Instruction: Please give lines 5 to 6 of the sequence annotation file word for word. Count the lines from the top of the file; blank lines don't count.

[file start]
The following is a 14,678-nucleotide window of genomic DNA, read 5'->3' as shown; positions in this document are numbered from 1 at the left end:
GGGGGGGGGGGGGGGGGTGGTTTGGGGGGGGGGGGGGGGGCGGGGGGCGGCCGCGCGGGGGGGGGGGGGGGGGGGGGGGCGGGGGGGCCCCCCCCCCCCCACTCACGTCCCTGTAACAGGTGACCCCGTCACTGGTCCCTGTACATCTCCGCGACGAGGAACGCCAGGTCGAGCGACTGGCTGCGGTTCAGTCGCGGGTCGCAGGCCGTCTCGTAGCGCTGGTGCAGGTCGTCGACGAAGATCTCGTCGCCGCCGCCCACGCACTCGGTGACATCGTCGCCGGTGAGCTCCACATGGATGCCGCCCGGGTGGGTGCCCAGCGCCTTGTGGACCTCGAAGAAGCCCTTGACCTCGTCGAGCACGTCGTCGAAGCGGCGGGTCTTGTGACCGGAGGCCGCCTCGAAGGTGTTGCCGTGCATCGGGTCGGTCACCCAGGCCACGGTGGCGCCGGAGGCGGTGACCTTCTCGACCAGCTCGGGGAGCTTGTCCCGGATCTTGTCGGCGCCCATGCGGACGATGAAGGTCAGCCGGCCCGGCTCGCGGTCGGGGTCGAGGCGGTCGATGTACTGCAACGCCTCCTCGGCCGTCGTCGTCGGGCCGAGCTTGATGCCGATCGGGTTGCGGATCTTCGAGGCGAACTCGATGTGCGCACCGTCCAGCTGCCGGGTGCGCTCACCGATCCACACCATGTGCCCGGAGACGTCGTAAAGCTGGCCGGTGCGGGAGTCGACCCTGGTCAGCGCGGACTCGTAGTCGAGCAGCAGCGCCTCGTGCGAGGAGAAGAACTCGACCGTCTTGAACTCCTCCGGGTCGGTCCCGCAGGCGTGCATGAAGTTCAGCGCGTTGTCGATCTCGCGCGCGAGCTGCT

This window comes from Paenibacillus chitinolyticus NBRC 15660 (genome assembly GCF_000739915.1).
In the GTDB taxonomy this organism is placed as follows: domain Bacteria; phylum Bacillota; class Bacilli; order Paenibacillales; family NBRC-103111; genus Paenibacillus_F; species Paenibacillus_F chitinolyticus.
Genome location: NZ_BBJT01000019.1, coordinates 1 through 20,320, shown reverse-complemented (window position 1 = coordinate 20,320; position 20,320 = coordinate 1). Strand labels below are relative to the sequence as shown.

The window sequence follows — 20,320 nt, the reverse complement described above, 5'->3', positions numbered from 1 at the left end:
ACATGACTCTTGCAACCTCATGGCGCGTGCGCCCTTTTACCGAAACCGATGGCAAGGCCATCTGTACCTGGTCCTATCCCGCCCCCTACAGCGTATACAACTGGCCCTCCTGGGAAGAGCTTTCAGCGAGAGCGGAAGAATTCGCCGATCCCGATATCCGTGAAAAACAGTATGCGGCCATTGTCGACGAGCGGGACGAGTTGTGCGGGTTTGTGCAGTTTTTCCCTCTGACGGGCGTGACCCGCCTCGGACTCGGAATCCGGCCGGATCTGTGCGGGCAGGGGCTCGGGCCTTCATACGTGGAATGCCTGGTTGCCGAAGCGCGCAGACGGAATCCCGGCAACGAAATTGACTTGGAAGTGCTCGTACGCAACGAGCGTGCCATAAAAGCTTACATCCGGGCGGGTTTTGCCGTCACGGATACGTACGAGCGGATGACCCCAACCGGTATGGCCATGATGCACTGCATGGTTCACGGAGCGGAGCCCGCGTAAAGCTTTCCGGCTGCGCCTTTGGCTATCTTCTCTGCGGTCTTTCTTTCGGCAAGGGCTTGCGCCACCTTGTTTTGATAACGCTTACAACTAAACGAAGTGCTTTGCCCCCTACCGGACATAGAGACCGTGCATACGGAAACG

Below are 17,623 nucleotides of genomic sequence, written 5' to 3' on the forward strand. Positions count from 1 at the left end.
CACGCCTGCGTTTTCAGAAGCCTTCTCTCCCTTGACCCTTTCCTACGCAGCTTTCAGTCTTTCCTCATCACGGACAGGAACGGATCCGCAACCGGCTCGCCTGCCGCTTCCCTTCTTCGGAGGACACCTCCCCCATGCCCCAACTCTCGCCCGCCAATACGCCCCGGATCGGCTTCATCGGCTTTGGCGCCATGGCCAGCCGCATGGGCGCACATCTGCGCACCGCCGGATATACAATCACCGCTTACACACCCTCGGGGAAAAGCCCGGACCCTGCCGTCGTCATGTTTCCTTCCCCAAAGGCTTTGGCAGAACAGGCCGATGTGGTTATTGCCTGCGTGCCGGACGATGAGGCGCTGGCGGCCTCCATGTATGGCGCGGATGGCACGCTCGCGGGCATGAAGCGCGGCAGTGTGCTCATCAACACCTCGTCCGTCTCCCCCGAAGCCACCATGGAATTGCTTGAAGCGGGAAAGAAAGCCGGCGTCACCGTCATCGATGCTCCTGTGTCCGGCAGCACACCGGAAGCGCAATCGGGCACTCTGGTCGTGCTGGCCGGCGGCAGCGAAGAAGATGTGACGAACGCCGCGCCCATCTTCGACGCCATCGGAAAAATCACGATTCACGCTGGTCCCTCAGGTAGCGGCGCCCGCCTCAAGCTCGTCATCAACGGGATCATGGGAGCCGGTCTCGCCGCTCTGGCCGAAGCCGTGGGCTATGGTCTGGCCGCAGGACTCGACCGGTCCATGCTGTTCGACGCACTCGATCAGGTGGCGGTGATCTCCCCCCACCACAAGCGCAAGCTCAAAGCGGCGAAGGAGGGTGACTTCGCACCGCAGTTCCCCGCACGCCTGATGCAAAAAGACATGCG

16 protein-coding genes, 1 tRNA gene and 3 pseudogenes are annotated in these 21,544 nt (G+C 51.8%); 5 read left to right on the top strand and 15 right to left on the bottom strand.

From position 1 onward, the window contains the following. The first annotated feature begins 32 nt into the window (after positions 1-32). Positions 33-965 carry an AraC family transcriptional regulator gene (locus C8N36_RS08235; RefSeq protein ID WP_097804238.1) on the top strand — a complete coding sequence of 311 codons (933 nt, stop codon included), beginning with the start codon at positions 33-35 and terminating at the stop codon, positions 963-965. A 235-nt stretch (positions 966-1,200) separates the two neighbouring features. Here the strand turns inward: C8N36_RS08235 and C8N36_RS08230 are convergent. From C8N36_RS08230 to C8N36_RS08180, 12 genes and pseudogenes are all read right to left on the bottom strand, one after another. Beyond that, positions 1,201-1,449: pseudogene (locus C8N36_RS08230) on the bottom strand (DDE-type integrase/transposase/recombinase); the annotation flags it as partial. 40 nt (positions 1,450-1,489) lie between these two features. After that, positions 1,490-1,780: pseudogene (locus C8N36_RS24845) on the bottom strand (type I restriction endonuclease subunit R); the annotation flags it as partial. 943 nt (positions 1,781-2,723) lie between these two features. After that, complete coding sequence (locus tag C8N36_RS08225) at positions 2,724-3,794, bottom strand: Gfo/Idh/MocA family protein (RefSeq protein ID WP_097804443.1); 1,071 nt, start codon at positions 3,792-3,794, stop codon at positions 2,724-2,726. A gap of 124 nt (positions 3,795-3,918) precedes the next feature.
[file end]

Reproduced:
Genome location: NZ_BBJT01000019.1, coordinates 1 through 20,320, shown reverse-complemented (window position 1 = coordinate 20,320; position 20,320 = coordinate 1). Strand labels below are relative to the sequence as shown.

The window sequence follows — 20,320 nt, the reverse complement described above, 5'->3', positions numbered from 1 at the left end: